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Role of acids in lemon and salt used to remove rust from clothes
I am undertaking International Bacchalaureate course. I am doing my Extended Essay as required in this course. My Extended Essay is on removing rust from clothes using lime and salt. I am using limes, lemon and orange as the lime. But, I don't know what are the equations involved and what role are the acids in those lime and the salt are playing as it was proven succcess in my experiment. (they are able to remove rust from clothes) Are pH value and amount of salt influence the rate of reaction? hope you can answer all these question. May God give you easeness in encountering this question. Hope to hear from you ASAP.
Thanx so much and good luck!Jere
student - Selangor, Kajang, Malaysia
I'm sure that by this time in your academic career you understand that every explanation of a physical phenomena is a simplification, Jere. A simplified explanation that suits me because it accounts for a lot, but which others might feel inadequate or even misleading, is that the acid in the limes (H+anion-), makes hydrogen ions (H+) available. These H+ ions, being positively charged, want to combine with oxygen items to form the stable compound water. As they combine with the oxygen atoms of the metal oxide (the rust), the metallic portion of the metal oxide is thus freed to enter the solution as a soluble positively charged ion and float away. Thus any acid dissolves rust.
In the case of limes, which contain citric acid and ascorbic acid and other acids, the 'citric' anion is a good chelator. Again in simple terms, this anion 'surrounds' the iron ion it encounters in a physical way that makes it difficult for the iron to reach and react with other ions; by doing so it means that the iron will not readily precipitate back out of solution even as the pH goes higher. In the presence of citrates the iron can stay soluble at higher pH (less acidic condition) than would be the case with simpler mineral acids like sulfuric or hydrochloric acid.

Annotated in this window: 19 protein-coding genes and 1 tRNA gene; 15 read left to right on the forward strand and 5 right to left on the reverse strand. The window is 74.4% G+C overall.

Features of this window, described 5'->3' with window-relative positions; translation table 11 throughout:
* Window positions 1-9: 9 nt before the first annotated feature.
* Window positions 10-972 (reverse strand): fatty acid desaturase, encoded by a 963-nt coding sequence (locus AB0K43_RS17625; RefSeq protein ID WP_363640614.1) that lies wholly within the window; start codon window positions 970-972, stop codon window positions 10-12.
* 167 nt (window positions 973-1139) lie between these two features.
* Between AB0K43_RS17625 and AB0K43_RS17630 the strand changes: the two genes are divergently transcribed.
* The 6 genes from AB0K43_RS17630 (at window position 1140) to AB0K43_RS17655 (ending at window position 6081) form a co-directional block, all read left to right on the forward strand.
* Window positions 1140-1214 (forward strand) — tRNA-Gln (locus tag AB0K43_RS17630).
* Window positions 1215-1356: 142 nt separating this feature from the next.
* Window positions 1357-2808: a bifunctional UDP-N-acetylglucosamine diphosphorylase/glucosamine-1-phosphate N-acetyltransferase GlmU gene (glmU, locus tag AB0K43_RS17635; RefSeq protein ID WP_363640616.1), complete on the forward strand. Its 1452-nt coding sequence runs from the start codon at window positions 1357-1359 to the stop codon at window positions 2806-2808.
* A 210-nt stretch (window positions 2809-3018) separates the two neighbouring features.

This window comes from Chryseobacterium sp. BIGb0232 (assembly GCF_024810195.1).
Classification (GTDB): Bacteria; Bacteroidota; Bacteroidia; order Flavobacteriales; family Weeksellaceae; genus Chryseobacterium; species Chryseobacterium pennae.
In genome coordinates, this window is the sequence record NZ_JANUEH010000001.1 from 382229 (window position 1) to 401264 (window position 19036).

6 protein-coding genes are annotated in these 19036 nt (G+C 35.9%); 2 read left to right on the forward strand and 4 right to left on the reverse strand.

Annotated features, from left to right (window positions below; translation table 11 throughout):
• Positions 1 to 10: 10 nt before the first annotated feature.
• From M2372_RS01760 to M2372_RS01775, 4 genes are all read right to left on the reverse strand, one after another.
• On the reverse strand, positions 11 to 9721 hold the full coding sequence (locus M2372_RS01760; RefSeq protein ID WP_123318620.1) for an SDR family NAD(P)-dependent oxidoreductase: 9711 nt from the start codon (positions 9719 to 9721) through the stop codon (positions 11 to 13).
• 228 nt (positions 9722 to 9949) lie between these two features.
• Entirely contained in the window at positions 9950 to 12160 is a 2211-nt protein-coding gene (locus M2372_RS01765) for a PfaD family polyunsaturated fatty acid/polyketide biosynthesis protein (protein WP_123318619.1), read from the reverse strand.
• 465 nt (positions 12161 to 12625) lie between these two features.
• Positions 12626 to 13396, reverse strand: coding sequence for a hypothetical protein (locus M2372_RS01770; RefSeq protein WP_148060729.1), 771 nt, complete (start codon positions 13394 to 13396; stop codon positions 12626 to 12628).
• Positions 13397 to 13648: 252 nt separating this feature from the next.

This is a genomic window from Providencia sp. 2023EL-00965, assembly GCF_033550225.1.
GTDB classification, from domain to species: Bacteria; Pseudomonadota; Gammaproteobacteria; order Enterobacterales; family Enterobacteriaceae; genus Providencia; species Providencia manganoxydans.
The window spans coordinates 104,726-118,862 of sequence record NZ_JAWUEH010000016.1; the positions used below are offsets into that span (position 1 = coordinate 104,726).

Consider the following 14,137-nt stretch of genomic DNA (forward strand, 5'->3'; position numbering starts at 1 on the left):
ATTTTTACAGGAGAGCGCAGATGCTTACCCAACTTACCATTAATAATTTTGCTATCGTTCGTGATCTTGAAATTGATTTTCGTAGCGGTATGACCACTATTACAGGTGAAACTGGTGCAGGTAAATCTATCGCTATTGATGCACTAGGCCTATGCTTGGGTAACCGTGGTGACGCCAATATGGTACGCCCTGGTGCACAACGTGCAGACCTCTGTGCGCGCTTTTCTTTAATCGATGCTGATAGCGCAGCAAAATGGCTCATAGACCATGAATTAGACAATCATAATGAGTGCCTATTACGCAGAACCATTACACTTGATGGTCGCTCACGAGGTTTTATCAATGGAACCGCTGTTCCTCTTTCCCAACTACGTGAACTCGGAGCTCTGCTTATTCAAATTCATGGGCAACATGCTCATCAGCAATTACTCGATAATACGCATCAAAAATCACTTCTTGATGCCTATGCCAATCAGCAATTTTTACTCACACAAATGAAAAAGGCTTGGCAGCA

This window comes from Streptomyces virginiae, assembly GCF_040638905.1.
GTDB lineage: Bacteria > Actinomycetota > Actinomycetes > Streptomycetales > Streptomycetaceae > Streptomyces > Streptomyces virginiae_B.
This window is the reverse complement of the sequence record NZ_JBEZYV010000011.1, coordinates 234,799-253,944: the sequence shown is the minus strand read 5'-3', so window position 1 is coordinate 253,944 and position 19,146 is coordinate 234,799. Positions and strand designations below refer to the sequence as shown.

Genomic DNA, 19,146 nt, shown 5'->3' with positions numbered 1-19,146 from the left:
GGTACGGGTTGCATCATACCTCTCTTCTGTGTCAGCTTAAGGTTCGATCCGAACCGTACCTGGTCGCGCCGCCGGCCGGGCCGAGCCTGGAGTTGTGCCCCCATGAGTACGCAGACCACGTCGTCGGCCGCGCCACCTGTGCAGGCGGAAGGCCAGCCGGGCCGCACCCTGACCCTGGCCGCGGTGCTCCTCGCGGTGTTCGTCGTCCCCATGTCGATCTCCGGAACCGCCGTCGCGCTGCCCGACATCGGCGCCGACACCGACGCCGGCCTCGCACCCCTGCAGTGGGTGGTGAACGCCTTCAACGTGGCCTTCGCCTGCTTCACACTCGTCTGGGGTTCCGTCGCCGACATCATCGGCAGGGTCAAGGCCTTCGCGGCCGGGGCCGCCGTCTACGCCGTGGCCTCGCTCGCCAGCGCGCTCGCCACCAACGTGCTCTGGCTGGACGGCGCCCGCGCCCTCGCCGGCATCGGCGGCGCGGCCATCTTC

I don't really understand why salt makes the limes so much more effective myself, although I know it does. I think it's the Cl- anion rather than the Na+ cation which helps speed the reaction. My suspicion, but I haven't been motivated to research it, is that the Cl- replaces some of the O-- in the rust, by common ion effect, converting the rusts to far more soluble ferric and ferrous chloride.
Ted Mooney, P.E.
Striving to live Aloha
finishing.com - Pine Beach, New Jersey
Thanx so much you have been very helpful
Can you please give the balanced equation of titration of citric acids against sodium hydroxide. I'm a bit confuse because ctric acids does not ionize fully, right?
Hope you can help me. thanx good luck.Jere
mara - Kajang, Selangor, Malaysia